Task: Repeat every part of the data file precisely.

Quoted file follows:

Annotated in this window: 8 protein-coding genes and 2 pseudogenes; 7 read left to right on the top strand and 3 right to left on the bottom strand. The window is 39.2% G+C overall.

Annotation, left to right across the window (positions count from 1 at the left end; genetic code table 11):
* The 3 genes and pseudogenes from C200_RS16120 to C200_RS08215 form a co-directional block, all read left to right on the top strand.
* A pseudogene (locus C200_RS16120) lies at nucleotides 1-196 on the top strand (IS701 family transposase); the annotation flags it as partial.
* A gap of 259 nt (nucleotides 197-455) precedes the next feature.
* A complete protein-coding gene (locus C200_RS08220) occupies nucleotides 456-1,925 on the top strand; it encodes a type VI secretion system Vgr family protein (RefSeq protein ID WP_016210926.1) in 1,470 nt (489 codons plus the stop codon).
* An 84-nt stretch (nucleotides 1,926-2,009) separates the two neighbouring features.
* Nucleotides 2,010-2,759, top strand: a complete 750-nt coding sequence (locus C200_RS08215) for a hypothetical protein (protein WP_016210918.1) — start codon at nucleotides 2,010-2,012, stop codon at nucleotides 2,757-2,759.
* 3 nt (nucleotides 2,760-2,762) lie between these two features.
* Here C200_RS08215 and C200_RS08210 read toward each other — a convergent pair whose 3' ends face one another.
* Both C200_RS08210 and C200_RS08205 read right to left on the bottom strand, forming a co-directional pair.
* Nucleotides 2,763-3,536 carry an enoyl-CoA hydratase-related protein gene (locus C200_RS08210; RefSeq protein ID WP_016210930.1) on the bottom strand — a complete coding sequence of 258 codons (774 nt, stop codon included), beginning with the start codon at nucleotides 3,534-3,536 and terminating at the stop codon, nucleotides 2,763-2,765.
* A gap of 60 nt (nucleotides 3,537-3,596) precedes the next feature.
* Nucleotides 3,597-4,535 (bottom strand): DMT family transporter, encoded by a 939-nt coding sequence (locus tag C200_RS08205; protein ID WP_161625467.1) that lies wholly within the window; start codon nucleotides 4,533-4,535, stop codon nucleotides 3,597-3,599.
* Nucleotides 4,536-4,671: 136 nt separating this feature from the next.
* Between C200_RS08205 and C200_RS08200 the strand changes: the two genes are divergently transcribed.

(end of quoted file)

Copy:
Annotated in this window: 8 protein-coding genes and 2 pseudogenes; 7 read left to right on the top strand and 3 right to left on the bottom strand. The window is 39.2% G+C overall.

Annotation, left to right across the window (positions count from 1 at the left end; genetic code table 11):
* The 3 genes and pseudogenes from C200_RS16120 to C200_RS08215 form a co-directional block, all read left to right on the top strand.
* A pseudogene (locus C200_RS16120) lies at nucleotides 1-196 on the top strand (IS701 family transposase); the annotation flags it as partial.
* A gap of 259 nt (nucleotides 197-455) precedes the next feature.
* A complete protein-coding gene (locus C200_RS08220) occupies nucleotides 456-1,925 on the top strand; it encodes a type VI secretion system Vgr family protein (RefSeq protein ID WP_016210926.1) in 1,470 nt (489 codons plus the stop codon).
* An 84-nt stretch (nucleotides 1,926-2,009) separates the two neighbouring features.
* Nucleotides 2,010-2,759, top strand: a complete 750-nt coding sequence (locus C200_RS08215) for a hypothetical protein (protein WP_016210918.1) — start codon at nucleotides 2,010-2,012, stop codon at nucleotides 2,757-2,759.
* 3 nt (nucleotides 2,760-2,762) lie between these two features.
* Here C200_RS08215 and C200_RS08210 read toward each other — a convergent pair whose 3' ends face one another.
* Both C200_RS08210 and C200_RS08205 read right to left on the bottom strand, forming a co-directional pair.
* Nucleotides 2,763-3,536 carry an enoyl-CoA hydratase-related protein gene (locus C200_RS08210; RefSeq protein ID WP_016210930.1) on the bottom strand — a complete coding sequence of 258 codons (774 nt, stop codon included), beginning with the start codon at nucleotides 3,534-3,536 and terminating at the stop codon, nucleotides 2,763-2,765.
* A gap of 60 nt (nucleotides 3,537-3,596) precedes the next feature.
* Nucleotides 3,597-4,535 (bottom strand): DMT family transporter, encoded by a 939-nt coding sequence (locus tag C200_RS08205; protein ID WP_161625467.1) that lies wholly within the window; start codon nucleotides 4,533-4,535, stop codon nucleotides 3,597-3,599.
* Nucleotides 4,536-4,671: 136 nt separating this feature from the next.
* Between C200_RS08205 and C200_RS08200 the strand changes: the two genes are divergently transcribed.